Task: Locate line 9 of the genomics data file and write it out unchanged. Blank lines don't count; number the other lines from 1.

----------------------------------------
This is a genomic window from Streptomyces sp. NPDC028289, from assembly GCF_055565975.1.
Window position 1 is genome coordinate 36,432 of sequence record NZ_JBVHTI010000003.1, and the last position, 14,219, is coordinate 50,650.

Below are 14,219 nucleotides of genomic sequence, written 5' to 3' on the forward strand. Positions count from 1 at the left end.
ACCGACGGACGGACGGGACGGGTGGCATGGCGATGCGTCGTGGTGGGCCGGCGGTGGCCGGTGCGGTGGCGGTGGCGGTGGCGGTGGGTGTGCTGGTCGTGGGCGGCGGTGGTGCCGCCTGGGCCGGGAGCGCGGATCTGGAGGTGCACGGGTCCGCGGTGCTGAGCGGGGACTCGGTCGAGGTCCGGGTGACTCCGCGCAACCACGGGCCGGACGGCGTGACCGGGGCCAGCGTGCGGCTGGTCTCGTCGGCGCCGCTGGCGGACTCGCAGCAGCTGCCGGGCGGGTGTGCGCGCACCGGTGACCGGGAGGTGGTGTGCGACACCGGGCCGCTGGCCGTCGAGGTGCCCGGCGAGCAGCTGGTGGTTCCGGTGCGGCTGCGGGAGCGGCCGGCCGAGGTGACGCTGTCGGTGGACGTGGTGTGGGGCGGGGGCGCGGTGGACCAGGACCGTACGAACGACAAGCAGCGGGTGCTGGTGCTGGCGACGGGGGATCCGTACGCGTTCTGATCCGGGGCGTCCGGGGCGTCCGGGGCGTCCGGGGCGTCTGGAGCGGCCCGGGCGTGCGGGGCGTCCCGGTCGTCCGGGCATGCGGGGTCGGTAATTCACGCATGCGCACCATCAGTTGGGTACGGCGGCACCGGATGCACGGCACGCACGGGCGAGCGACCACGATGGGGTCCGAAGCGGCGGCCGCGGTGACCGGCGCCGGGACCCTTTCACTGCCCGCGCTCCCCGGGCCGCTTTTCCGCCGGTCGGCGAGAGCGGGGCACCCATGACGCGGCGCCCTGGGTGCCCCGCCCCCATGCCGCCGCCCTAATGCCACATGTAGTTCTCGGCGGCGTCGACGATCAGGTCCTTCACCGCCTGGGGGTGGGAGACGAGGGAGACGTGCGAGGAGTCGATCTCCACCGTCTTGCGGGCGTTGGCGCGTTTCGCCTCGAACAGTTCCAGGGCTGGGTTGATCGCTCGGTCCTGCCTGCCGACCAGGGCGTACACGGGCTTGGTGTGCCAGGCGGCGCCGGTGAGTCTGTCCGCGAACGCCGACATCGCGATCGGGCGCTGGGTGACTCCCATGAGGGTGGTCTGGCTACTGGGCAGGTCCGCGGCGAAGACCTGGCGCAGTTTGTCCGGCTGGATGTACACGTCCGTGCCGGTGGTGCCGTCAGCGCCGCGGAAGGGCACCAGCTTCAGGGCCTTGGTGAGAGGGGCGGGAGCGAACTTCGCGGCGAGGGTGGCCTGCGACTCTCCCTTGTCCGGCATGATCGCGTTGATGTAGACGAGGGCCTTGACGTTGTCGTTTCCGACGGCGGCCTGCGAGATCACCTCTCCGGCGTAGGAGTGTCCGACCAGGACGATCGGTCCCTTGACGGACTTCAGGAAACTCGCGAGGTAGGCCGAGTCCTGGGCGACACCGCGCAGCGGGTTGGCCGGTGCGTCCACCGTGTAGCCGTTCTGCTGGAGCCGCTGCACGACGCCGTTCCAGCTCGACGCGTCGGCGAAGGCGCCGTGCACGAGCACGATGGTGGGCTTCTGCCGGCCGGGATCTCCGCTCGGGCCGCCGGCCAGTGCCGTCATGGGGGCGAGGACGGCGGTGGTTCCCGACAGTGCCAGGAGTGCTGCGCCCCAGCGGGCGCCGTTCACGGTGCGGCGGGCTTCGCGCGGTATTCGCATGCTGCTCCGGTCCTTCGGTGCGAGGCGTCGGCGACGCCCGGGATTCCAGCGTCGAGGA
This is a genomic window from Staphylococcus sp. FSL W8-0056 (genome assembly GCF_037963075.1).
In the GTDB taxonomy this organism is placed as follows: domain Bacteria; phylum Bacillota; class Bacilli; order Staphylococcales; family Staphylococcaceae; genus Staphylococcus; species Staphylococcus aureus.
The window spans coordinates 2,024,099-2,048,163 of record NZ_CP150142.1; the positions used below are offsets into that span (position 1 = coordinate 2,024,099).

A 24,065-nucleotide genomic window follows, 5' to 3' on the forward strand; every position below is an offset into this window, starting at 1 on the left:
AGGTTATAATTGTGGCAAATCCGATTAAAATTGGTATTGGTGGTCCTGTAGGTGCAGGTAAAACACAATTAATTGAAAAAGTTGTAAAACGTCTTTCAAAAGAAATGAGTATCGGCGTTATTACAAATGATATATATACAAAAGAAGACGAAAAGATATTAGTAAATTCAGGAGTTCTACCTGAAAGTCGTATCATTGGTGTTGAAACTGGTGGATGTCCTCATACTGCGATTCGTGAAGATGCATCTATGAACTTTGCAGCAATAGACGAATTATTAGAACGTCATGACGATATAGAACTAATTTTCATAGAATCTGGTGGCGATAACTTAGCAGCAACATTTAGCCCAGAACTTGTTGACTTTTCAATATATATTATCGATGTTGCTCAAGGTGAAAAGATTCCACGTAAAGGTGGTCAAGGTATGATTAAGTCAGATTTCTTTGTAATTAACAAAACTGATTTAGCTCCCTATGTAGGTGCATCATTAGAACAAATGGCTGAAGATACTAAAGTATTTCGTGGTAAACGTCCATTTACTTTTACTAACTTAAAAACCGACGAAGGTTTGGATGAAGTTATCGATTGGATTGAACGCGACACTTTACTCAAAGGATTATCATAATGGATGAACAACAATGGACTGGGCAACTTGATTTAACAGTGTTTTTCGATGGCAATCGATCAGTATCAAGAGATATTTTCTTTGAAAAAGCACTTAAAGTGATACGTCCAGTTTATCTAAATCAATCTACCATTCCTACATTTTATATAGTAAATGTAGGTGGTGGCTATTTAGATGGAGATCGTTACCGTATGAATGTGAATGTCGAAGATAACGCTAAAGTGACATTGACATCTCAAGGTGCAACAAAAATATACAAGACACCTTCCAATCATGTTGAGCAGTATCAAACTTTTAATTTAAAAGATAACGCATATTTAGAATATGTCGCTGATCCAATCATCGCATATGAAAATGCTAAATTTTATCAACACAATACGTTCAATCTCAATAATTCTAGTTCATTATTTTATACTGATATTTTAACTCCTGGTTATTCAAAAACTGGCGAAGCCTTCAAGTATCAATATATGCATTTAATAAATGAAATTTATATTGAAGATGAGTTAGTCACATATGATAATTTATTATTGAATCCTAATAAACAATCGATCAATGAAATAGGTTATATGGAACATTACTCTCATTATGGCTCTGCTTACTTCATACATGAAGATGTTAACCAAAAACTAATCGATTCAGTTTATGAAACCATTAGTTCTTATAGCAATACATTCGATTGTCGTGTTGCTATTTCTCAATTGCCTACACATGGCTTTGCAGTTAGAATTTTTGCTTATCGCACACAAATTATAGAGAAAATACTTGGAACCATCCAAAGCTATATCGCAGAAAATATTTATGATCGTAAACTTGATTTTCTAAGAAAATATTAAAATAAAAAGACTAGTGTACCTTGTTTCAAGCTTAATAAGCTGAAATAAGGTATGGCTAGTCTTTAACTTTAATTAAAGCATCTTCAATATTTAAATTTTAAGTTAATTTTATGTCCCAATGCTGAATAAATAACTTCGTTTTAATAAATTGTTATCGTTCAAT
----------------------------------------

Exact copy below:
AGGTTATAATTGTGGCAAATCCGATTAAAATTGGTATTGGTGGTCCTGTAGGTGCAGGTAAAACACAATTAATTGAAAAAGTTGTAAAACGTCTTTCAAAAGAAATGAGTATCGGCGTTATTACAAATGATATATATACAAAAGAAGACGAAAAGATATTAGTAAATTCAGGAGTTCTACCTGAAAGTCGTATCATTGGTGTTGAAACTGGTGGATGTCCTCATACTGCGATTCGTGAAGATGCATCTATGAACTTTGCAGCAATAGACGAATTATTAGAACGTCATGACGATATAGAACTAATTTTCATAGAATCTGGTGGCGATAACTTAGCAGCAACATTTAGCCCAGAACTTGTTGACTTTTCAATATATATTATCGATGTTGCTCAAGGTGAAAAGATTCCACGTAAAGGTGGTCAAGGTATGATTAAGTCAGATTTCTTTGTAATTAACAAAACTGATTTAGCTCCCTATGTAGGTGCATCATTAGAACAAATGGCTGAAGATACTAAAGTATTTCGTGGTAAACGTCCATTTACTTTTACTAACTTAAAAACCGACGAAGGTTTGGATGAAGTTATCGATTGGATTGAACGCGACACTTTACTCAAAGGATTATCATAATGGATGAACAACAATGGACTGGGCAACTTGATTTAACAGTGTTTTTCGATGGCAATCGATCAGTATCAAGAGATATTTTCTTTGAAAAAGCACTTAAAGTGATACGTCCAGTTTATCTAAATCAATCTACCATTCCTACATTTTATATAGTAAATGTAGGTGGTGGCTATTTAGATGGAGATCGTTACCGTATGAATGTGAATGTCGAAGATAACGCTAAAGTGACATTGACATCTCAAGGTGCAACAAAAATATACAAGACACCTTCCAATCATGTTGAGCAGTATCAAACTTTTAATTTAAAAGATAACGCATATTTAGAATATGTCGCTGATCCAATCATCGCATATGAAAATGCTAAATTTTATCAACACAATACGTTCAATCTCAATAATTCTAGTTCATTATTTTATACTGATATTTTAACTCCTGGTTATTCAAAAACTGGCGAAGCCTTCAAGTATCAATATATGCATTTAATAAATGAAATTTATATTGAAGATGAGTTAGTCACATATGATAATTTATTATTGAATCCTAATAAACAATCGATCAATGAAATAGGTTATATGGAACATTACTCTCATTATGGCTCTGCTTACTTCATACATGAAGATGTTAACCAAAAACTAATCGATTCAGTTTATGAAACCATTAGTTCTTATAGCAATACATTCGATTGTCGTGTTGCTATTTCTCAATTGCCTACACATGGCTTTGCAGTTAGAATTTTTGCTTATCGCACACAAATTATAGAGAAAATACTTGGAACCATCCAAAGCTATATCGCAGAAAATATTTATGATCGTAAACTTGATTTTCTAAGAAAATATTAAAATAAAAAGACTAGTGTACCTTGTTTCAAGCTTAATAAGCTGAAATAAGGTATGGCTAGTCTTTAACTTTAATTAAAGCATCTTCAATATTTAAATTTTAAGTTAATTTTATGTCCCAATGCTGAATAAATAACTTCGTTTTAATAAATTGTTATCGTTCAAT